English 698, Autumn 2016
Go directly to:
Office: 501 Hill Hall, 973-353-5444
Hours: By appointment
E-mail: Jack.Lynch@rutgers.edu (the best way to reach
- Written Assignments: There will be two
argumentative and analytical papers, the first of around eight to
ten pages (2,500 words), the second either a
new paper of the same length, or an expansion
of your first paper to fifteen to twenty pages (3,500 to 5,000
- Presentations: Each student will be
particularly responsible for the readings on one day of the
semester, producing and distributing a short annotated
bibliography of relevant criticism and then beginning class with
an oral report of around ten minutes. The report should begin
with a very brief discussion of the day's annotated
bibliography, giving a quick overview of the major scholarship on
the topic. Thereafter, the topic is anything relevant to the
day's readings. Reports should not exceed ten minutes
and, while you're welcome to speak from notes, by no
means should you just read a written text aloud. A bad
report will get bogged down in birth dates and long
bibliographies; a good report will raise as many fruitful
questions as possible and get discussion rolling.
Anything that will help — handouts, short readings for the
rest of the class — is welcome and encouraged.
- Readings: I've done a good job, if I may
say so myself, keeping the readings affordable — all of
these can be had at the Rutgers Bookstore, and they're all easily
available in cheap secondhand copies:
Other materials will be available on-line, either linked from
this syllabus (when copyright permits) or through Blackboard.
- Homer, The Odyssey, trans. Robert Fables,
Penguin, ISBN: 978-0140268867
- James Joyce, Ulysses, ed. Walter Gabler,
Vintage, ISBN: 978-0394743127
- Derek Walcott, Omeros, FSG, ISBN: 978-0374523503
- Margaret Atwood, The Penelopiad, Canongate,
Schedule of Class Meetings
- 7 Sept.
- Introduction: Class business,
- 14 Sept.
- The Thing Itself: Homer,
Odyssey (late eighth century BCE), books
- 21 Sept.
- Odyssey, books 9–16.
- 28 Sept.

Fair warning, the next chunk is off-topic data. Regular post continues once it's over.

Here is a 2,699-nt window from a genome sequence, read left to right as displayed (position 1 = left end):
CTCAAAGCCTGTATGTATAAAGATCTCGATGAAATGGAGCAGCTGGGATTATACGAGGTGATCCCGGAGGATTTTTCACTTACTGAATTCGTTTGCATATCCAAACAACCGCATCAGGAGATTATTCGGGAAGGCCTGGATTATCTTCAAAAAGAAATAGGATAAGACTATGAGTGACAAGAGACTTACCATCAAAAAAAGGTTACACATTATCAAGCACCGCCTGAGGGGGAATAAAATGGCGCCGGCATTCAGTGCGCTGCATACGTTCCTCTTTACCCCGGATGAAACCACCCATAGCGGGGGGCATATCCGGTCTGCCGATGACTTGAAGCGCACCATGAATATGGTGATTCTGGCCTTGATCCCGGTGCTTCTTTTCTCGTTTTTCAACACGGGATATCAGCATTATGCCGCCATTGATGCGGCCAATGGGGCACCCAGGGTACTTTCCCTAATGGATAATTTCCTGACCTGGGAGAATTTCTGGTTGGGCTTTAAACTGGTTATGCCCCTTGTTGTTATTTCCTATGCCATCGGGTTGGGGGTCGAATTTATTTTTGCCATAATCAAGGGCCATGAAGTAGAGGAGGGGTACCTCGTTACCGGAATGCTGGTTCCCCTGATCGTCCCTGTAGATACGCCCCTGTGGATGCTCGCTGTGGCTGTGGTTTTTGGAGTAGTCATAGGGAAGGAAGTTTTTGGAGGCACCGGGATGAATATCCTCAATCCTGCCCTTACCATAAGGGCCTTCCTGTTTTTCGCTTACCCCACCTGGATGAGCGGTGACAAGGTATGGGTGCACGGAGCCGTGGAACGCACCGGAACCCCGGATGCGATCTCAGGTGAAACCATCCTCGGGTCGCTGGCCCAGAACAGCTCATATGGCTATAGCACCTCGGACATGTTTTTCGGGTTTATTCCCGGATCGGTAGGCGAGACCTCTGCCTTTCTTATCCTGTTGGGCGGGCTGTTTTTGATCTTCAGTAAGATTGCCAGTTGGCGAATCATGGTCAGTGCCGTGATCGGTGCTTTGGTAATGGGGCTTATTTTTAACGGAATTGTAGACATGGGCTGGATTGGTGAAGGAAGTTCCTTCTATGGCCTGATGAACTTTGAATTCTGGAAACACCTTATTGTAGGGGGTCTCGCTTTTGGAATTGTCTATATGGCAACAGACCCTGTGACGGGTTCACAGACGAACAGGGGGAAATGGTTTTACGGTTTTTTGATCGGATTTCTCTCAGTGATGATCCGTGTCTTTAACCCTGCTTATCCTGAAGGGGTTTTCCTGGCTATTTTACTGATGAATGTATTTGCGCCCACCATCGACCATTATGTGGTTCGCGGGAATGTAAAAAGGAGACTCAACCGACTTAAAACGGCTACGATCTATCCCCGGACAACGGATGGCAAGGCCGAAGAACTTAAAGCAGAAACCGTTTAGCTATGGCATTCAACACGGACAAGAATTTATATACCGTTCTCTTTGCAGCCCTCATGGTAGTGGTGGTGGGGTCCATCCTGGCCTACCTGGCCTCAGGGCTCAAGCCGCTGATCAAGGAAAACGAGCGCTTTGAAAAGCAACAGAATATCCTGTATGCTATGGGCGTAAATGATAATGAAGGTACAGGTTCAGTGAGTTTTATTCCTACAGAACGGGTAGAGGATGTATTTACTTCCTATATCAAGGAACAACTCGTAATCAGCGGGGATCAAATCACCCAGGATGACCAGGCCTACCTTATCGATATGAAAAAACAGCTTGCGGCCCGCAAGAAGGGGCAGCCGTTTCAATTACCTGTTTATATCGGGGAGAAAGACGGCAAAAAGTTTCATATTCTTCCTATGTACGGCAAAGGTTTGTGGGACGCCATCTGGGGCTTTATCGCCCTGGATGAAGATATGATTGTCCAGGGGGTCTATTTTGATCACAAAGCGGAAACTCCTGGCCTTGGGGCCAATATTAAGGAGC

- Odyssey, books 17–24; selections from
various English Odyssey translations; Matthew
Translating Homer (1861).
- 5 Oct.
- Roman Odysseys: Virgil, Aeneid
(c. 29–19 BCE), books 4
Ovid, Metamorphoses (first century CE), books 13–14;
Heroides 1 (“Penelope
- 12 Oct.
- Odysseus without the Odyssey: Selections
- Dante, Inferno, canto 26 (translations by Seth
Zimmerman and Clive
James) (early fourteenth century);
- Geoffrey Chaucer, translation of Boece, book
4, metrum 3 (1378–81?);
- John Lydgate, Troy Book, book
- Peter Colse,
Penelopes Complaint; or, A Mirrour for Wanton
- Claudio Monteverde, Il ritorno d'Ulisse in
- 19 Oct.
- Homeric Problems: Selections from:
- Thomas Blackwell, An Enquiry into the Life and Writings
of Homer (1735), sections 1 and 11;
- Robert Wood, Essay on the Original Genius and Writings
of Homer (1767);
- Friedrich August Wolf, Prolegomena ad Homerum
- Samuel Butler, The Authoress of the Odyssey
(1897), chapters 1,
- Albert B. Lord, The Singer of Tales (1960).
- 26 Oct.
- Realms of Gold:
- Charles Lamb, The Adventures of Ulysses (1808);
- John Keats, “On
First Looking into Chapman's Homer” (1816), “To
Homer” (1818), and “Ode
on a Grecian Urn” (1819);
- Percy Bysshe Shelley, selection from A Defence of
Poetry (1821, pub. 1840);
- Alfred Lord Tennyson, “The
Lotos-Eaters”; (1832) and “Ulysses”
(1833, pub. 1840);
- Ezra Pound, “Canto
I” (pub. 1920);
- W. H. Auden, “The
Shield of Achilles” (1952).
- 2 Nov.
- Ineluctable Modalities: James Joyce,
Ulysses (1922), books 1–6.
- 9 Nov.
- Ulysses, books 7–12.
- 16 Nov.
- Ulysses, books 13–18.
- 23 Nov.
- No Class: Rutgers is on a Friday
- 30 Nov.
- A Masochistic Odyssey through the Empire:
Derek Walcott, Omeros (1990).
- 7 Dec.
- Helped by Women at Every Turn: Margaret
Atwood, The Penelopiad (2005).
- 14 Dec.
- More Sweetly than Our Rhyme:
Final Paper Due.
krater showing Odysseus blinding Polyphemus (c. 520
Siren Vase (c. 470 BCE);
Weaving (first quarter of the fifteenth century)
Return to Penelope (c. 1474)
- Annibale Carracci, Mercury
Protecting Ulysses from the Charms of Circe (c.
- Jan Brueghel the Elder, Odysseus
and Calypso (1616)
- Pieter Lastman, Odysseus
and Nausicaa (1619)
- Angelica Kauffman, Ulysses
Conducted by Calypso to the Forest, Cuts the Trees to Build His
- Angelica Kauffman, Calypso
Calling Heaven and Earth to Witness Her Sincere Affection to
Ulysses, though She Assents to His Departure (1776)
- Joseph Wright of Derby, Penelope
Unravelling Her Web, by Lamp Light (1785)
- John Flaxman, illustrations to The Odyssey
- William Hamilton, Ulysses
Slaying the Suitors of Penelope (1803)
- William Fuseli, Odysseus
between Scylla and Charybdis (1806)
- J. M. W. Turner, Ulysses
Deriding Polyphemus (1829)
- Dante Gabriel Rossetti, Penelope
- Dora Wheeler, “Penelope Unraveling Her Work at
- John William Waterhouse, Ulysses
and the Sirens (1891)
- Arnold Böcklin, Odysseus
and Polyphemus (1896)
- John William Waterhouse, Penelope
and the Suitors (1912)
- Romare Bearden, A Black
- Coen Brothers, O Brother Where Art Thou? (2000).